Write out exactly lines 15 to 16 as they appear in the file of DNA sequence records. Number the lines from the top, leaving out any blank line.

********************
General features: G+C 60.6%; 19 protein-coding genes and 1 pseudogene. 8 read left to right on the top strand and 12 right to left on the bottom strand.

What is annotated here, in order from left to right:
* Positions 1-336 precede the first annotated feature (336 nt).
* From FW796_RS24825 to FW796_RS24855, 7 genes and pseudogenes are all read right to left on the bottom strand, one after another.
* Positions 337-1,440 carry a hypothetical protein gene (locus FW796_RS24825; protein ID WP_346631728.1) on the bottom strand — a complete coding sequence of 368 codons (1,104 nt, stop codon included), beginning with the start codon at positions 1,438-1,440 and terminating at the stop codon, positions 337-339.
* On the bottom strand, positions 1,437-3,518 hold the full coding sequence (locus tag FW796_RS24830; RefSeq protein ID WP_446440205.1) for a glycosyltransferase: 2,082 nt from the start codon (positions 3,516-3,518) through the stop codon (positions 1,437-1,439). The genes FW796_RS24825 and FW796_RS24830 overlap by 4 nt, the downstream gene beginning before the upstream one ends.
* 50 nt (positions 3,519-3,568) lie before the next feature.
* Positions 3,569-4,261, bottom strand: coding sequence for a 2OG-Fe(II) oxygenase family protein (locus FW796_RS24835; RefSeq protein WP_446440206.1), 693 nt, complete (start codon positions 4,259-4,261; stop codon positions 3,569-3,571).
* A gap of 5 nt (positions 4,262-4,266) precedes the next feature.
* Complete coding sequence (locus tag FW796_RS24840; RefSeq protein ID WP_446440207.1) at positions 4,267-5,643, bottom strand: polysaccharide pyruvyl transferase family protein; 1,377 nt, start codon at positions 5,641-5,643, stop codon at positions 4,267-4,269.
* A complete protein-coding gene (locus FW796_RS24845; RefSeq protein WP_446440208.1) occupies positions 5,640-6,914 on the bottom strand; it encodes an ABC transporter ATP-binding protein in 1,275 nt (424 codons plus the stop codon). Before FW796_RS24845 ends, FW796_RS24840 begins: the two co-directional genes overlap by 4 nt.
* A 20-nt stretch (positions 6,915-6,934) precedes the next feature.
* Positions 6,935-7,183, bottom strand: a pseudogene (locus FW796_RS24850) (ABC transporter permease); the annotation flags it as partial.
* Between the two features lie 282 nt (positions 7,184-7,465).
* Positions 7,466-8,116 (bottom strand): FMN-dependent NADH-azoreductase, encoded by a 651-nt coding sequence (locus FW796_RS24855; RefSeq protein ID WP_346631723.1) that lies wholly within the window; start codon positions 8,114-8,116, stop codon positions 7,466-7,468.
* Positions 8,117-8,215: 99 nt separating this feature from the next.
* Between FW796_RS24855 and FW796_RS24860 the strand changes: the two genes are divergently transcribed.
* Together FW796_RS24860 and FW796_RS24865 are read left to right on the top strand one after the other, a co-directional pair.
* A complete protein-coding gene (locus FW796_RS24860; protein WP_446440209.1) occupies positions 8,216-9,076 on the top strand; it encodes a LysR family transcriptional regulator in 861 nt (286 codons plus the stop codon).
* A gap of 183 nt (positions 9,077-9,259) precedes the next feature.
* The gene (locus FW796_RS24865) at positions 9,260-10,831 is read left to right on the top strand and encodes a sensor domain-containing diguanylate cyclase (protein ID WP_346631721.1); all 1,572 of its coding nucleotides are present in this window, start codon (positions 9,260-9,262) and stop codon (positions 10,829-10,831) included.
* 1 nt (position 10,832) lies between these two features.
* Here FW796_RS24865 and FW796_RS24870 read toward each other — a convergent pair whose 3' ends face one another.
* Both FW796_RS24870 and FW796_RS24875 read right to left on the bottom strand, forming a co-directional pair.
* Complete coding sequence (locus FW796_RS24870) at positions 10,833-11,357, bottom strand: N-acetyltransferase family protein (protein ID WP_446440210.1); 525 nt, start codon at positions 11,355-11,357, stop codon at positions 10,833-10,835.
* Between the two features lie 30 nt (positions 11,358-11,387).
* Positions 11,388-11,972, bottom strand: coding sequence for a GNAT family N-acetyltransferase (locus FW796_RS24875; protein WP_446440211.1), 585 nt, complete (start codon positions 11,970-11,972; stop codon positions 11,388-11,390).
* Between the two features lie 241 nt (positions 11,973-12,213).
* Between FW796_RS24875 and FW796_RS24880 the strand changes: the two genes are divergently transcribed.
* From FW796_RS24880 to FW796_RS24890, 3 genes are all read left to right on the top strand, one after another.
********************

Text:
* Positions 7,466-8,116 (bottom strand): FMN-dependent NADH-azoreductase, encoded by a 651-nt coding sequence (locus FW796_RS24855; RefSeq protein ID WP_346631723.1) that lies wholly within the window; start codon positions 8,114-8,116, stop codon positions 7,466-7,468.
* Positions 8,117-8,215: 99 nt separating this feature from the next.